June 5, 2014

Tips for Effective Reservation of Rights Letters to Policyholders


If an insurer decides it will defend a policyholder while reserving its right to challenge coverage in the future, it is important to draft an effective reservation of rights letter communicating that decision to the insured.  Courts have held that insurers have waived defenses to coverage in the absence of a properly drafted reservation of rights letter.


1. Gone are the Days of the General ROR—Opt for Specifics


Statutory requirements and case law in some jurisdictions require more than blanket, generic reservation of rights (ROR) letters to policyholders.  A generic ROR that is not tied to the facts of the underlying claim or the specific policy provisions/exclusions  in the policy can be a mistake.  The “catch-all” approach fails to inform policyholders about the coverage position.  Provisions that are not potentially implicated should not be in the ROR letter.  An effective ROR letter explains how policy provisions/exclusions match or fail to match with an underlying complaint or facts provided.


2. Know What Rules Govern the Jurisdiction


Similar to policy provisions that require prompt notice by the policyholder to the insurer, some states require insurers to issue ROR letters by a certain deadline (i.e. within 30 days or “as soon as reasonable”).  If state law allows an insurer to recoup defense costs in the event that the claim does not trigger coverage, some states will require the insurer to explicitly reserve that right.  Some states may require reference to or quote of pertinent policy language or require policyholders to consent to the ROR when a     defense is being provided.  Key is knowing what the relevant jurisdiction requires.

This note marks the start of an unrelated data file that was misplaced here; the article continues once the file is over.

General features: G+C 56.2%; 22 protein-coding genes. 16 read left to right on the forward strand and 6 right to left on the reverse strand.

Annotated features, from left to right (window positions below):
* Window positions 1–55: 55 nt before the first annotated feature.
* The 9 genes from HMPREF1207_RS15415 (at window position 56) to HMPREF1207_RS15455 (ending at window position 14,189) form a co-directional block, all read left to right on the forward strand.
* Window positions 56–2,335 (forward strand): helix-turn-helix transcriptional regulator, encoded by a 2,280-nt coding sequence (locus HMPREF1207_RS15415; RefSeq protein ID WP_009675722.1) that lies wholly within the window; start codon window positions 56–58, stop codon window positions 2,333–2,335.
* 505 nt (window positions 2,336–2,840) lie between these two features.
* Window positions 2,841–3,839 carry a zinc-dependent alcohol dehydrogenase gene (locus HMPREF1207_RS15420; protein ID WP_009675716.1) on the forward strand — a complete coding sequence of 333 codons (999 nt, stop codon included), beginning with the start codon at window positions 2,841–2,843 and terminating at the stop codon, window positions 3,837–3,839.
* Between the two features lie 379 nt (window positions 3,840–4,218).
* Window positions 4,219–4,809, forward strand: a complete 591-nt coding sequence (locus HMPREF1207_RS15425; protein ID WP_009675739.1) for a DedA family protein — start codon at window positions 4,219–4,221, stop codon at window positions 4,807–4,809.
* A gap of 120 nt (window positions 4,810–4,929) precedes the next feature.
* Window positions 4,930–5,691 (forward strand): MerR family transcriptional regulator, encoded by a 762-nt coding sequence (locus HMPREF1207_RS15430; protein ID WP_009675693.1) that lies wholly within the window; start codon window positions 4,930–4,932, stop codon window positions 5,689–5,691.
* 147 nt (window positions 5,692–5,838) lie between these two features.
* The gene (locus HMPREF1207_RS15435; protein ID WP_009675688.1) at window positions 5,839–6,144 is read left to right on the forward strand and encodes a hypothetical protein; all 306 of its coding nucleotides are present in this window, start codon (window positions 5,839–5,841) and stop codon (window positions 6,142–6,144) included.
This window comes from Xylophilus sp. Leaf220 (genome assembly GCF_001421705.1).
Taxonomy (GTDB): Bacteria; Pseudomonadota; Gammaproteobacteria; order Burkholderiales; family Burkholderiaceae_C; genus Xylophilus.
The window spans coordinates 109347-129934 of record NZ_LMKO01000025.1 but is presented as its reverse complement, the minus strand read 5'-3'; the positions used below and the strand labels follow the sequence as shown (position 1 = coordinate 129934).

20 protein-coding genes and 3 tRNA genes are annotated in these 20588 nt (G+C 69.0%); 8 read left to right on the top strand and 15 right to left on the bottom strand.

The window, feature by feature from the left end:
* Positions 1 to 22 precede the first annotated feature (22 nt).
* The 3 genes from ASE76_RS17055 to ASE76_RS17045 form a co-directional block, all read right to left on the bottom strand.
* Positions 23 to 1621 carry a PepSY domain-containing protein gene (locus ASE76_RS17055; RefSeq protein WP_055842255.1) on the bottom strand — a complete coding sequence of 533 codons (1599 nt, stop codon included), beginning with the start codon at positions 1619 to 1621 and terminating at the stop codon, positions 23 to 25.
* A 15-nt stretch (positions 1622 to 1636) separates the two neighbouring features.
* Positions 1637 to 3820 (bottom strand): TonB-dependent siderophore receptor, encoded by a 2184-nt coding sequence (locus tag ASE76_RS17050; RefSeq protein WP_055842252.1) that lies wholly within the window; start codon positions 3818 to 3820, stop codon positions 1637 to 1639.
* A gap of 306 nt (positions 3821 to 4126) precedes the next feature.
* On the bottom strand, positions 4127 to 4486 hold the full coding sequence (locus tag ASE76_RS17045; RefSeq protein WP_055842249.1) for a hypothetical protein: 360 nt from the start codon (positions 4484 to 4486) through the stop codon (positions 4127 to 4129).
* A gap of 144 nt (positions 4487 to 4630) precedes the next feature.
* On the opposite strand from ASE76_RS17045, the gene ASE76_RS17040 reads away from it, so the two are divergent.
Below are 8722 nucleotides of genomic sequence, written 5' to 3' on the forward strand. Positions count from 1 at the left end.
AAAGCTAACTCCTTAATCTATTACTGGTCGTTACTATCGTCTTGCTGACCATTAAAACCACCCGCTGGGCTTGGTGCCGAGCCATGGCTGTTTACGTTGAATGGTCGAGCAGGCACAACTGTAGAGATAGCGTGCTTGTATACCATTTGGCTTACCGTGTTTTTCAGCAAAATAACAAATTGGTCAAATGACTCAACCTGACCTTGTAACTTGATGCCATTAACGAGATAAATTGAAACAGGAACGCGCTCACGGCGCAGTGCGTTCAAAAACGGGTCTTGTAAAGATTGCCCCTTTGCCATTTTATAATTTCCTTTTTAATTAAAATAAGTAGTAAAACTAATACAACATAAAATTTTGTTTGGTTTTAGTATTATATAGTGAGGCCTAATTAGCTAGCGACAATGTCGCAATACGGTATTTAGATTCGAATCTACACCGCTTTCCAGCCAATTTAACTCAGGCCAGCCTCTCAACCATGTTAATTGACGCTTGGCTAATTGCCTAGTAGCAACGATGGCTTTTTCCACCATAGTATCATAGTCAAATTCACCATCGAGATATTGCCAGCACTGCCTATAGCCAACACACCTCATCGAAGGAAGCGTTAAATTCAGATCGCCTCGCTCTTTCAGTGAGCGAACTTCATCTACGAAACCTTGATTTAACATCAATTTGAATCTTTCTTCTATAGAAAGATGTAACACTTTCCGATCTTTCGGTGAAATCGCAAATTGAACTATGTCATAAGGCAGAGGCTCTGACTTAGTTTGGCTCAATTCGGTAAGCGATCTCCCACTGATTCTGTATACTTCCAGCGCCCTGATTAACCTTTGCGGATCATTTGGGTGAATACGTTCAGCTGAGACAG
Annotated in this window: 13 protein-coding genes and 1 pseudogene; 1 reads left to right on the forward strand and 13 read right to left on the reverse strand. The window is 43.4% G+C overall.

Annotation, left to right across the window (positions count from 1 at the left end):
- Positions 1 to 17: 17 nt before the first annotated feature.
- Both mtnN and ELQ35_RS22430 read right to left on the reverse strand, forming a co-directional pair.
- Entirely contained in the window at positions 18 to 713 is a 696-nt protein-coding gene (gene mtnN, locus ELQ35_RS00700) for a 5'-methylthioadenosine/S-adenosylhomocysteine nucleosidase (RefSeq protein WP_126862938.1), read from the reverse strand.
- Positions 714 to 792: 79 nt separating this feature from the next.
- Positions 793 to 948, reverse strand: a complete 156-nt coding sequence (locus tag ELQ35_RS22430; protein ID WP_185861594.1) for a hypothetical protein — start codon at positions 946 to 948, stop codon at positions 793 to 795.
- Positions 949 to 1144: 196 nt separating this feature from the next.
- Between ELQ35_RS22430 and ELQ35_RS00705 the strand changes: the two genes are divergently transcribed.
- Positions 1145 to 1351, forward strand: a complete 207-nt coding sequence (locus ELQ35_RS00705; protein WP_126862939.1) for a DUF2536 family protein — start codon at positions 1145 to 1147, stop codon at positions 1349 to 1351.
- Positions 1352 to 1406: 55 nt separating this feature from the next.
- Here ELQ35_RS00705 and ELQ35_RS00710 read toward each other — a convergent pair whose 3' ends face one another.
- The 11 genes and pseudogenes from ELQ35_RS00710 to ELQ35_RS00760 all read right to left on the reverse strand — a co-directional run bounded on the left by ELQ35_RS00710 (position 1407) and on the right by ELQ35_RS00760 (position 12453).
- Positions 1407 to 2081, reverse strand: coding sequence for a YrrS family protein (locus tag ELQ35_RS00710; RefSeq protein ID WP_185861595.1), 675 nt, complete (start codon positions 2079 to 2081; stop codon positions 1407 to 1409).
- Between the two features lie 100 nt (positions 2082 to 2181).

3. ROR Letters Should Open Communication


A good ROR will ask questions and seek information to potentially resolve  coverage issues .  Openness on both sides encourages the exchange of information and allows a policyholder to explain areas of disagreement and set forth any new information that might affect the coverage position.


4. Reserve the Right to Reserve More Rights


As investigation goes forward, it may be necessary to revisit or supplement the initial ROR letter.  The letter should also state that the insurer reserves the right to withdraw its defense should it be determined that coverage was not triggered—a provision that might not be included in the policy.


5. Know Who Should Receive the ROR Letter


Although it may be obvious that the policyholder should receive the ROR letter, there may be other interested parties that should also be advised of the coverage position.  For example, some jurisdictions require insurers to address third party claimants as well.  An insurer may also want to advise additional insureds and brokers of the coverage position.


Have a question about a coverage position or drafting an ROR, contact Simpson Law Group for your insurance coverage needs.


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